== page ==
Banda Aceh – In building community preparedness, aspects of psychological preparedness are needed as well as physical preparedness. However, psychological preparedness is rarely emphasized in building preparedness efforts. In fact, higher levels of psychological or mental preparedness are associated with better physical preparedness, more effective post-disaster stress management and reduced likelihood of experiencing mental health problems afterwards (Roudini et al, 2017). To date, there is very little literature that discusses psychological disaster preparedness, especially in the Indonesian context.
The Psychological Preparedness or PREPARED Project is a collaboration between the Faculty of Psychology, Universitas Gadjah Mada, the Tsunami Disaster Research Mitigation Center (TDMRC), Universitas Syiah Kuala, Banda Aceh, and Mamuju Health Polytechnic. The project is funded by the Australian Government through the Alumni Grant Scheme administered by Australia Awards in Indonesia. PREPARED Project aims to find out more about what and how the concept of psychological preparedness of Indonesian people towards disasters. After a series of literature reviews, it was found that there are 15 factors that are aspects of the psychological disaster preparedness of Indonesian people. These findings were then used to develop a psychological preparedness measurement tool, the PREPARED Tool.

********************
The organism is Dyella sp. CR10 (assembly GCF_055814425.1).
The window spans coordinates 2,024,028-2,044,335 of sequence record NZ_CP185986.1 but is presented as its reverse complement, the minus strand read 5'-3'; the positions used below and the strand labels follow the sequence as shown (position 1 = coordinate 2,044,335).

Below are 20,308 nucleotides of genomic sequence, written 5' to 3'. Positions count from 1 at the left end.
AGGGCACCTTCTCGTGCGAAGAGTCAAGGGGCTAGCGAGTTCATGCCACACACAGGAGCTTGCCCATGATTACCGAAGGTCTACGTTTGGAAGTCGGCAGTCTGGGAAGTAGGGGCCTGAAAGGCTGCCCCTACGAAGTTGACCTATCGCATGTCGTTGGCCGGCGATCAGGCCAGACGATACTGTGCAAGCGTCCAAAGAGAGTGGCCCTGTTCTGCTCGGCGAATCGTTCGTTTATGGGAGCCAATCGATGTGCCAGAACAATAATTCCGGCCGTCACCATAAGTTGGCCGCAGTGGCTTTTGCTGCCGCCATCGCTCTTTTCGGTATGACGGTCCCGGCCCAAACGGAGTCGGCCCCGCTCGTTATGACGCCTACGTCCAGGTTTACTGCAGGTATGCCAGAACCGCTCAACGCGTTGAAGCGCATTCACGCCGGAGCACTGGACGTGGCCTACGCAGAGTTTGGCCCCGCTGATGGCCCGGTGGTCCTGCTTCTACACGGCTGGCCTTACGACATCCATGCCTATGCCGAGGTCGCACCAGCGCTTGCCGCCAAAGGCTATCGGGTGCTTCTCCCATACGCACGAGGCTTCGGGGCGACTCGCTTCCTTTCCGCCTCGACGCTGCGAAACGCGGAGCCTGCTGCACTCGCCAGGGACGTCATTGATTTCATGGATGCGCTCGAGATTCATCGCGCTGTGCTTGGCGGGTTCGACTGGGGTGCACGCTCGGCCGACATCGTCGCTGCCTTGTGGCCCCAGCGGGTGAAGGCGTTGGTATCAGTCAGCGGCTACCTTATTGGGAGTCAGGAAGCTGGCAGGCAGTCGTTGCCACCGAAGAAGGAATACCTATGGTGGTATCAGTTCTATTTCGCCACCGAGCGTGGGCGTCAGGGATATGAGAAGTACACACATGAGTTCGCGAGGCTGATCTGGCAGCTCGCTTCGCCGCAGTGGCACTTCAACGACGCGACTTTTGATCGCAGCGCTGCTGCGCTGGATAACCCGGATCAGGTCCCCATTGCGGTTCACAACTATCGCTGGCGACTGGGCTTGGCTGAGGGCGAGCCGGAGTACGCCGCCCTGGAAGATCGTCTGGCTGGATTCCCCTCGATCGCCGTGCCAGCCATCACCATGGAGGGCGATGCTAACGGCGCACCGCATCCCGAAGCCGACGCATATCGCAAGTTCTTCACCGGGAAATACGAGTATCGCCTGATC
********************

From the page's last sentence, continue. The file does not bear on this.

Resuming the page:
This tool was then tested in 3 districts/cities, namely Banda Aceh City, Sleman Regency, and Mamuju Regency. The pilot test successfully reached 704 respondents in the 3 regions, including respondents who were categorized as vulnerable groups. The trial also provided an initial or baseline picture of the community’s psychological preparedness for disasters in the 3 regions.
To conclude the PREPARED Project, a webinar was held to (1) share the findings and lessons learned from the research related to disaster psychological preparedness of communities at risk of disasters in Indonesia, and (2) formally socialize the PREPARED tool as the first instrument developed in Indonesia to understand the level of disaster psychological preparedness and the findings of the field test of the tool from the three regions.
The launch of the PREPARED tool was opened by the Australian Embassy representative, Ms. Sarah Stein (Acting Conseulor Development Effectiveness and Sustainability). Launch of PREPARED Tools by leaders of three PREPARED Project partner organizations: Mr. Rahmat Hidayat, PhD – Dean of Faculty of Psychology UGM Prof. Syamsidik – Director of TDMRC USK Mr. H. Andi Salim, M.Kes – Director of Poltekkes Kemenkes Mamuju.
While the material presentation was delivered by the Preparedness Division of the National Disaster Management Agency (BNPB Indonesia), represented by Mr. Firza. Dr. Pradytia Putri Pertiwi, PREPARED Project team leader explained PREPARED Project learning, including the process and results of the Psychological Disaster Preparedness project for the Indonesian Context, followed by BPBD responses from the Head of BPBD Mamuju, Head of BPBD Banda Aceh City, and Head of BPBD DIY.
The launch of the PREPARED Project was attended by more than 80 online participants from various regions throughout Indonesia. This webinar is equipped with 3 language facilities, Indonesian, English and Sign Language Interpreter (JBI) for deaf disability groups (RR).